Original paper

Vegetation and altitudinal zonation in relation to the impact of grazing in the steppe lands of the Hindu Kush Range (N-Pakistan)

Peer, Thomas; Millinger, Andreas; Gruber, Johann Peter; Hussain, Farrukh

Phytocoenologia Band 31 Heft 4 (2001), p. 477 - 498

76 references

published: Dec 6, 2001

DOI: 10.1127/phyto/31/2001/477

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ArtNo. ESP024003104003, Price: 29.00 €

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The Hindu Kush and Karakorum Range represent a traditional old pasture land in which Artemisia-dwarf shrubs are characteristic. To assess the grazing impact on the vegetation, six stands were selected, four in the area of Yasin (Gilgit district) and two in Phargam (Chitral district), along a gradient from 2600 m to 3600 m a.s.l. A total of 35 relevés were defined and the vegetation was recorded sociologically. About 100 plant taxa were rated according to their morphological and functional features. Additionally, microclimatic and phytomass data were collected. Three types of "steppes" were distinguished within the wide Artemisia vegetation belt: (1) The open semi-desert-steppe is rich in ephemerals and ruderal strategists. Perennial plants are dense, small leafed, hairy and sometimes thorny species. The productivity of phytomass is very low, 70 % being located underground. (2) The more mesophilous Artemisia persica-steppe the total cover reaches 30 % to 65 % depending on intensity of grazing. Apart from the overgrazed sites, in which Artemisia persica - a semi-woody chamaephyte - dominates, rhizomatous hemicryptophytes prevail. In the less grazed parts more shrubs and perennial grasses occur. (3) In the thorn cushion-steppe Acantholimon lycopodioides and A. kokadense are prominent. Many herbaceous species are flat, hairy and have a shoot basis covered with dead plant material. Stress-tolerant strategists and stresstolerant competitive strategists prevail. Artemisia persica and the proportion of annuals decrease. The most important mechanisms of settlement were found to be sexual reproduction by therophytes and the asexual and clonal reproduction by perennial herbs, grasses and sedges. Overgrazing inhibits these processes of potential recovery, enhancing desertification and transforming potential herb- and grass-rich steppes into monotonous Artemisia-steppes and semi-deserts.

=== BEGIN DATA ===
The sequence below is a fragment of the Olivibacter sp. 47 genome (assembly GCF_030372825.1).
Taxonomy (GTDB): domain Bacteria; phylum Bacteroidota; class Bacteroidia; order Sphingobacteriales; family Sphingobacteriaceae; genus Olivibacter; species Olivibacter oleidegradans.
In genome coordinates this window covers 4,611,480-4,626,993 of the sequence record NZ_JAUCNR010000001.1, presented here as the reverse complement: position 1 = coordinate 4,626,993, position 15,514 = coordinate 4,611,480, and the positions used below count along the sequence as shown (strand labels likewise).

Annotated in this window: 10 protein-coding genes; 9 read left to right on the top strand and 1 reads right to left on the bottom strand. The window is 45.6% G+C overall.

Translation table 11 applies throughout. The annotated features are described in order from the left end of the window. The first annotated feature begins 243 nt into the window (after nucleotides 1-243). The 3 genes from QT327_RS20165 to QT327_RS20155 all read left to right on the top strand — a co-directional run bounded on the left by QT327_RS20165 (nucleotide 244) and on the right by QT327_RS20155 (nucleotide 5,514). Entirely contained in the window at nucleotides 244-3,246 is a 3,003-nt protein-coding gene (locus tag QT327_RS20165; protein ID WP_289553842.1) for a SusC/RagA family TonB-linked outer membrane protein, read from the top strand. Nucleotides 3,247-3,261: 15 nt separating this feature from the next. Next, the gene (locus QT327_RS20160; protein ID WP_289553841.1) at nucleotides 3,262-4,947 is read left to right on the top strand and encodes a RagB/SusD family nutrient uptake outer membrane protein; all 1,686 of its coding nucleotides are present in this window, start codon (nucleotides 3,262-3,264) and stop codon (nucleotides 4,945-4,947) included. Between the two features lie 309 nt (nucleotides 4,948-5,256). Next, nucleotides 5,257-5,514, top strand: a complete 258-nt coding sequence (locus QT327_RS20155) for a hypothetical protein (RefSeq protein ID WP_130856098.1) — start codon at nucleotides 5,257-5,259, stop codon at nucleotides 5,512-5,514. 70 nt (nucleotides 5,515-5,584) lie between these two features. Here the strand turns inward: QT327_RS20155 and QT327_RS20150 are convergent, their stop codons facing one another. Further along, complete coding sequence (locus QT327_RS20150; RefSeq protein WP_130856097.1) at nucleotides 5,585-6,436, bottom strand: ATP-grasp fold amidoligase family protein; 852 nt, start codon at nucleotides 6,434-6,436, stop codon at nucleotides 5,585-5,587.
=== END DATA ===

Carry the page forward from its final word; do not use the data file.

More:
Artemisia-steppesociologyadaptations of plantsgrazing pressureHindu Kushnorthern Pakistan.